7. says:

    I heard a clip on this book on NPR back in August and have had wanted to read this book for sometime When I first heard about this book we were having a conflict with one of our e commerce customers There SKU base kept growing and my boss kept saying they did not control their inventory Well here is proof positive that they did know what they were doing The book is written by an editor of Wired magazine The basic premise is that with infinite variety and reduced and in many cases zero distribution costs the non hits are where the future of profitability in business Basically you need low distributionproduction costs democratize production high amount of content democratize distribution – aggregators like and iTunes and filters to support decision making Some good uotes Walmarts shelves are a display case a mile wide and twenty four inches deep At first glance that may look like everything but in a world that’s actually a mile wide and a mile deep a veneer of variety just isn’t enough” Why isn’t WKRP in Cincinnati out on DVD – licensing for all the classic rock that was fundamental to the TV show that can not be license for the DVD Why is it so hard to find new releases on Netflicks Because the Studios have a sliding scale on DVD prices that actually decrease by MONTH So 20 in the first two months and sliding out to 10 by 18 months Statistics – Average blockbuster store has 3K DVDs while NetFlicks has 60K Average Borders has 100K books while has 37M books Walmart has 3500 CDs or 55K songs and Rhapsody has 15M songs Internet retail is about 5% of American retail spending but growing 25% per year Another good point with options you have a better chance to be satisfied and also a better chance to be very unsatisfied More options does mean crap but also gems Netflicks allows people who do not live in a university town to see foreign and independent films

  8. says:

    I’ve read this book many years ago and revisited it now in 2018 as a way to see how many or little things have changed This is a book written when uote “YouTube was a 6 months old website” and “Netflix will some day go into streaming rather than sending movies on DVDs” Definitely worth reading on the long tail theory which absolutely applies to today’s market and products Heck we even see a long tail of products now apps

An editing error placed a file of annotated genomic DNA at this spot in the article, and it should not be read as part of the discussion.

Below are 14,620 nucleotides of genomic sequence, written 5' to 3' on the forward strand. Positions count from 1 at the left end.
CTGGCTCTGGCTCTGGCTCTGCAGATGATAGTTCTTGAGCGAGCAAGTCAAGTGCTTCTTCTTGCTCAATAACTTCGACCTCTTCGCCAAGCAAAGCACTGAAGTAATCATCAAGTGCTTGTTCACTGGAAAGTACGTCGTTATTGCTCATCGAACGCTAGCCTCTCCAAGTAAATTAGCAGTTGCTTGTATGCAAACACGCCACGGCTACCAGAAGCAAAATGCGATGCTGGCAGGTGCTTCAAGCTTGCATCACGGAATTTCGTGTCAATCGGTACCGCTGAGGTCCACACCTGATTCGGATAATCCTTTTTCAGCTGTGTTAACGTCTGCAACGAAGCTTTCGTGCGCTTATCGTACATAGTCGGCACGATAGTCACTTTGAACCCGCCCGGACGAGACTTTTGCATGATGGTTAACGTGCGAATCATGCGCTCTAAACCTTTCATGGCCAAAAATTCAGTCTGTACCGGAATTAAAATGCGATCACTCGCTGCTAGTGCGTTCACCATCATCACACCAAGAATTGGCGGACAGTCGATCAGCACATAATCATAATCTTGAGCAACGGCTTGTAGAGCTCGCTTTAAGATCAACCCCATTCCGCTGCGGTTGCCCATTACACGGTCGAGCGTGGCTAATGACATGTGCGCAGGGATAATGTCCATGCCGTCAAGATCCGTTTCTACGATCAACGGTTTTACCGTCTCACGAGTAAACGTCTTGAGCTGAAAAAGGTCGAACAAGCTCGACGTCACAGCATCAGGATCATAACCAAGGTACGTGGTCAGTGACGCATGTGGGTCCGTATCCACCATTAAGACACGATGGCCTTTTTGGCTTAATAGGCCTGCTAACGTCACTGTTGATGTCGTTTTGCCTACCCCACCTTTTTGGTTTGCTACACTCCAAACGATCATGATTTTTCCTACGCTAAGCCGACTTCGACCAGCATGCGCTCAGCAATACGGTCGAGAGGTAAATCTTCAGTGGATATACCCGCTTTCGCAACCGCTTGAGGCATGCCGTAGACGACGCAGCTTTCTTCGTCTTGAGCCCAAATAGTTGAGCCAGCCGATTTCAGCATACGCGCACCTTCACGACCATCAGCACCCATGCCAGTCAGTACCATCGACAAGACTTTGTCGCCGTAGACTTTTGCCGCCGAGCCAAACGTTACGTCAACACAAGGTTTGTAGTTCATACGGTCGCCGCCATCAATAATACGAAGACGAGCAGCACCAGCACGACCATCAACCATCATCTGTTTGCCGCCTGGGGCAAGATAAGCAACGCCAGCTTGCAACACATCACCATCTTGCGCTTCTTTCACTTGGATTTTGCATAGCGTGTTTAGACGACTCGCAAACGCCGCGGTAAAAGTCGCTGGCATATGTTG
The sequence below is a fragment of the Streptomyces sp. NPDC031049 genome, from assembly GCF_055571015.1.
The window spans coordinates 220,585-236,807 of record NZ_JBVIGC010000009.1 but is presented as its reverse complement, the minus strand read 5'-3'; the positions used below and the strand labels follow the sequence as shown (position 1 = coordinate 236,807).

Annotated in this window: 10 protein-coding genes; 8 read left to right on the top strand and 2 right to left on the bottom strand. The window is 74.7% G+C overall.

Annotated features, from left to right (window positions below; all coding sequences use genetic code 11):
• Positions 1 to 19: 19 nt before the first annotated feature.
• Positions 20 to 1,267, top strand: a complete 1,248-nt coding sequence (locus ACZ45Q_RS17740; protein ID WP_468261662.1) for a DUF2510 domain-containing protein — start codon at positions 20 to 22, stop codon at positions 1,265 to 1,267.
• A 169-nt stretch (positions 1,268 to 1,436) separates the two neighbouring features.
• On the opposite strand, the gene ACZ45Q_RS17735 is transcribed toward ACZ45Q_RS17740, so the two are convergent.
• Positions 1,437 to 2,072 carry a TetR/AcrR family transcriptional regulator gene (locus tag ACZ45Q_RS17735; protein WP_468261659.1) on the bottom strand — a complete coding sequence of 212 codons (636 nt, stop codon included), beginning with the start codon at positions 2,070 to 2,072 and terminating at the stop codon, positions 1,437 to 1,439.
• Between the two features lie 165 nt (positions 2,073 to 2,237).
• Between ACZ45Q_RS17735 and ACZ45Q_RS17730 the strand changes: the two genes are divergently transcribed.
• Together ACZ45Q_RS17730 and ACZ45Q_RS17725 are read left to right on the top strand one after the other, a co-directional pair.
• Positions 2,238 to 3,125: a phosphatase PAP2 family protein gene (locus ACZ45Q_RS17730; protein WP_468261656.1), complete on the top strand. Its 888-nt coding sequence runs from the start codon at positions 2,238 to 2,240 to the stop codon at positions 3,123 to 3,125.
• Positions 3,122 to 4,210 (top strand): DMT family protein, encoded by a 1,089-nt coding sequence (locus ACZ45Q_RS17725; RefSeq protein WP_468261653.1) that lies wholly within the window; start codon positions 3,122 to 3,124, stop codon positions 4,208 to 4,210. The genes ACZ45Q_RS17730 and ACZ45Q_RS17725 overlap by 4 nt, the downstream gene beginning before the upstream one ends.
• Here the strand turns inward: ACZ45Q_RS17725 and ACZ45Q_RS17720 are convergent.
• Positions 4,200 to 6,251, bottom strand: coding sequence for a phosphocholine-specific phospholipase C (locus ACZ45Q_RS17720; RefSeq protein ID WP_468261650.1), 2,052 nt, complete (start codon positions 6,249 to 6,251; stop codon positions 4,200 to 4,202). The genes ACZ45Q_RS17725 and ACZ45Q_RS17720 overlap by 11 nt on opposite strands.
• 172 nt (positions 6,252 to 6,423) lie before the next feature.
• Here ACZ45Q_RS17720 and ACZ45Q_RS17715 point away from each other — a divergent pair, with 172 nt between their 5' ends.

9. says:

    The book is amazing it is just outdated written 12 years ago before Facebook twitter youtube spotify and netflixWe are basically living now what he described in the book as what might happen with the development of the long tail

  10. says:

    one of the most important guides to the dotcom econ although after a while you might get tired of being told of the same thing over and over again esp Wired readers might find it annoying of being told what they've discovered a long time ago each of the stories page after page are another nail on the coffin and most of us down here in ANALOG INDONESIA with rolling blackouts wiping out your lifetime of data in seconds can just dream away a must read for non practitioners and a good confirmation for us who has an online bookstore But then in a fully digital life that's analyzed here scarcity is a thing in the past While scarcity is the center of economy as a discipline So what would happen if scarcity is irrelevant? THERE are also two bonus revelations DEATH OF DEWEY the decimal system used by libraries to list store their books collections NOW we just type any subjectauthorbooktitle like GOODREADS here and we'll find the book even tho' we don't even know it a title exists yet Not only it renders Dewey obsolete it will also EXPAND the universe of subject selections of the extremely provincial and limited Dewey Dewey didn't list Islam and Hindu as part of its Religion subject ignorant to the fact that a large part of earth's population subscribe to these two religions More choices ARE GOOD not paralyzing as long as we got good selections of choices and assistance on getting these good recommendations see the MIT lady's column for example after the digital world offer choices for couples the wedding planner profession grows where availability and convenience eual sales DOUBLE EFFECT of digital search shorten search increase salesgrow marketAnother phenomenon CA presents is democratization of production tools resulting in an explosion of works plus distribution channels subcultures microcultures grow the mass gets less massified is this risking nations' disintegration? CA's optimistic that these are only extending our network's power strengthens the bonds between us and our friends sharing musiccontent even tho' we do egocasting pursuit of individual personal taste enabled by TiVo iPods there's no statistics to back this optimism tho' at least mainstream TV producers daily editors should learn fast; The Audience is the Network summarized JibJab's guru Spiradellis hence the phenomena of YouTubeGoogle Video also blogger v old school journalism see Technorati's blog prominence chart pg 187 if you don't have time to read the whole book beware of the Indonesian version they delete portions of the book maybe because they can't find the perfect translation read the 9 rules of Long Tail towards the end of the book